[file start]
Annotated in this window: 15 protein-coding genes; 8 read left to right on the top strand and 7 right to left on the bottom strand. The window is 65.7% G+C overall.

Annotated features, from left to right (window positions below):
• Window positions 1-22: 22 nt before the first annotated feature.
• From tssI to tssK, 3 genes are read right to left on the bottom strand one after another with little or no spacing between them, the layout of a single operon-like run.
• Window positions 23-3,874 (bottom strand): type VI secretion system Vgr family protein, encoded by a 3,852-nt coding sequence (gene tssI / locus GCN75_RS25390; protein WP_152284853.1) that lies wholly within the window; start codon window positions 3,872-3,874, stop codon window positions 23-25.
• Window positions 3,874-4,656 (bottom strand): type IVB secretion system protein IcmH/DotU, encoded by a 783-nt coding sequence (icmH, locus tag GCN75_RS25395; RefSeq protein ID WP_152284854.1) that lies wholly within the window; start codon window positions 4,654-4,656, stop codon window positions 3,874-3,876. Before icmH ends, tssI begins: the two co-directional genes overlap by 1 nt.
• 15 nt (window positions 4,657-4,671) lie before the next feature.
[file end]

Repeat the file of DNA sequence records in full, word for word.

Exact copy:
Annotated in this window: 15 protein-coding genes; 8 read left to right on the top strand and 7 right to left on the bottom strand. The window is 65.7% G+C overall.

Annotated features, from left to right (window positions below):
• Window positions 1-22: 22 nt before the first annotated feature.
• From tssI to tssK, 3 genes are read right to left on the bottom strand one after another with little or no spacing between them, the layout of a single operon-like run.
• Window positions 23-3,874 (bottom strand): type VI secretion system Vgr family protein, encoded by a 3,852-nt coding sequence (gene tssI / locus GCN75_RS25390; protein WP_152284853.1) that lies wholly within the window; start codon window positions 3,872-3,874, stop codon window positions 23-25.
• Window positions 3,874-4,656 (bottom strand): type IVB secretion system protein IcmH/DotU, encoded by a 783-nt coding sequence (icmH, locus tag GCN75_RS25395; RefSeq protein ID WP_152284854.1) that lies wholly within the window; start codon window positions 4,654-4,656, stop codon window positions 3,874-3,876. Before icmH ends, tssI begins: the two co-directional genes overlap by 1 nt.
• 15 nt (window positions 4,657-4,671) lie before the next feature.